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Our picks are beating the market
Shares’ ‘Top Ten for 2017’ portfolio has made a positive start to 2017. Our average gain of 11.1% is comfortably ahead of the FTSE All-Share’s 6.2% haul.
Our star turn is Ideagen (IDEA:AIM), the compliance-based information management software supplier which has surged 40.1% higher to 90p. The shares have continued to progress with a boost from strong interim results (24 Jan) showing healthy organic growth and rising levels of recurring revenue.
Investors have also cheered new contract wins and the £12m acquisition of document review software supplier PleaseTech, a nice fit into Ideagen’s core focus of compliance, risk and regulation markets.
Readers who responded to our stock ideas and bought Ithaca Energy (IAE:AIM) were rewarded with a swift 37.8% gain. We took profit on the North Sea oil producer in February following a recommended, C$841m all-cash takeover offer from Israeli firm Delek.
The modest 12% bid premium from the existing shareholder disappointed certain investors as Ithaca is on the cusp of substantial cash flows from its Stella field. However, we prudently booked our gains and moved on.
Energy, healthcare and technology products distributor DCC (DCC), whose firepower for earnings-enhancing acquisitions in the energy space was central to our buy case, has danced 21.2% higher to £70.90 on strong operational progress.
The Dublin-headquartered firm has been busy, buying (7 Feb) Esso’s petrol station network in Norway for £235m and announcing (5 Apr) a £120m deal to acquire Royal Dutch Shell’s (RDSB) liquefied petroleum gas business in Hong Kong and Macau.
The latter news was twinned with the sale (5 Apr) of DCC’s environmental division, a transaction that will bring in £170m of cash.
After a rather inauspicious start, investors quickly regained an appetite for posh chocolates retailer Hotel Chocolat (HOTC:AIM). The premium British chocolatier’s shares were weak in January, reflecting fears that shoppers would pull in their horns and curtail spending on life’s luxuries due to inflationary pressures.
Encouragingly, the shares subsequently rallied to trade 16.4% north of our entry price at 327.8p. News of a strong first half, brisk business seen over Christmas and awareness of Hotel Chocolat’s differentiated product offering growing, restored confidence in the story.
Combined with upbeat soundings ahead of the key Mother’s Day and Easter selling events, analysts upgraded their numbers. We’re staying bullish on this high-quality company; a compelling growth, earnings momentum and soon-to-be income story.
Just a little patience
Among our other key selections, a select pair provides salutary lessons in the risks inherent in recovery investing, although we are doggedly sticking with both stocks.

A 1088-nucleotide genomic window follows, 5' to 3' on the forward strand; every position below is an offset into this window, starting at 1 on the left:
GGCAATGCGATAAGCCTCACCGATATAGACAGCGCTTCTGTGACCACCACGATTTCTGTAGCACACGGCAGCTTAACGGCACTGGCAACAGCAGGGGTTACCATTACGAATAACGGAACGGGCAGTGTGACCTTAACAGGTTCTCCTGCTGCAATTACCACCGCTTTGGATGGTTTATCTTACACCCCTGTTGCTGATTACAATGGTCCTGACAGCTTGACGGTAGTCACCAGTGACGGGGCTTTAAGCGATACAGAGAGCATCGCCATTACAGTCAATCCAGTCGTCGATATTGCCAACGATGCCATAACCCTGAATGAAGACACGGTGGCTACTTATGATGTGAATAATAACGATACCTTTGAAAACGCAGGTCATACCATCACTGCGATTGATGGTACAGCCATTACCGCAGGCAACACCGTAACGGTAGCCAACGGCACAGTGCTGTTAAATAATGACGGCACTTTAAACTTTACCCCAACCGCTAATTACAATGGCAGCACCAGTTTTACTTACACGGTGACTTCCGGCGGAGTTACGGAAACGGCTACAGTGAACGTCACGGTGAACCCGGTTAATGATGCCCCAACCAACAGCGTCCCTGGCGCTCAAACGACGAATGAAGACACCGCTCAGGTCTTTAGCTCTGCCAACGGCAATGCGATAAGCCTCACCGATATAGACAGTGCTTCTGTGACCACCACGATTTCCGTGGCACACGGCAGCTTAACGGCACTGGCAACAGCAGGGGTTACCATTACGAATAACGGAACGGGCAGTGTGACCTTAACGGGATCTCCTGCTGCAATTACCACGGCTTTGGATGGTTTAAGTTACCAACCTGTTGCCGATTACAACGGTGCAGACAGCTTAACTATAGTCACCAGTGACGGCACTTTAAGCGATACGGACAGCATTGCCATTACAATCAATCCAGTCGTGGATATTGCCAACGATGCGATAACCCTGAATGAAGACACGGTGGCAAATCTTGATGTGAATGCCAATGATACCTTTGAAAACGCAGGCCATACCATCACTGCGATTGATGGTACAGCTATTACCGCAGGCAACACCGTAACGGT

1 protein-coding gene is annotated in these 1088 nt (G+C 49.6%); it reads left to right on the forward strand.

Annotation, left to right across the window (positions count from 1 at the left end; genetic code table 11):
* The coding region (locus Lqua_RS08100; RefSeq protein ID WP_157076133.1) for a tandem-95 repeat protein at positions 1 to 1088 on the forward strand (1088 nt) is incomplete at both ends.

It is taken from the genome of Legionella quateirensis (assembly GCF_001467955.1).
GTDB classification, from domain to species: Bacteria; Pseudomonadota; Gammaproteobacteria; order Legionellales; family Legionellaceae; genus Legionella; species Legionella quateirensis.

Sausage skin maker Devro (DVO) is modestly in the money, although its turnaround is proving a drawn-out affair. The Scotland-headquartered edible collagen casings maker’s full year results (6 Mar) revealed in-line underlying pre-tax profit of £31.2m and a flat 8.8p dividend. Broker Shore Capital forecasts improvement in pre-tax profit to £32.6m this year.
The disappointing news is that a programme to drive top and bottom line growth dubbed Devro 100 will come at the cost of further profit and loss account-charring exceptional items and additional capital expenditure.
We still like the long-term fundamentals of the global collagen casing market, which grew by 4% in a testing 2016. And we also like Peter Page-steered Devro’s competitive positioning within it. Yet we’ll need to see Devro regaining market share soon in order to keep the faith.
The second recovery play requiring a little patience is government services outsourcing specialist Serco (SRP). Our bullish call was based on our confidence in CEO Rupert Soames and his five-year transformation plan.
We believed the market would focus on a pipeline of larger new bid opportunities rather than historic troubles, yet our trade currently languishes 17.4% in the red at 116.4p.
We were left scratching our heads at the overly negative reaction to in-line annual numbers (22 Feb).
Impatient investors might be better served elsewhere given the slow pace of the services stalwart’s recovery; as Soames concedes, ‘the road back to prosperity was always going to be long and winding, with many potholes and boulders, but we are making good progress’. We remain hopeful the shares will end 2017 higher than our 141p entry price.
Making a comeback
Last but not least, our transport technology top pick for 2017 Tracsis (TRCS:AIM) is on track to recover from February’s share price collapse.
Investors alighted as Tracsis flagged delayed Network Rail contracts as well as margin pressure. We still view Tracsis as a solid long-term investment.
The AIM-quoted company has the right technology tools to address the growing need to deliver smart transport infrastructure networks in the UK and elsewhere.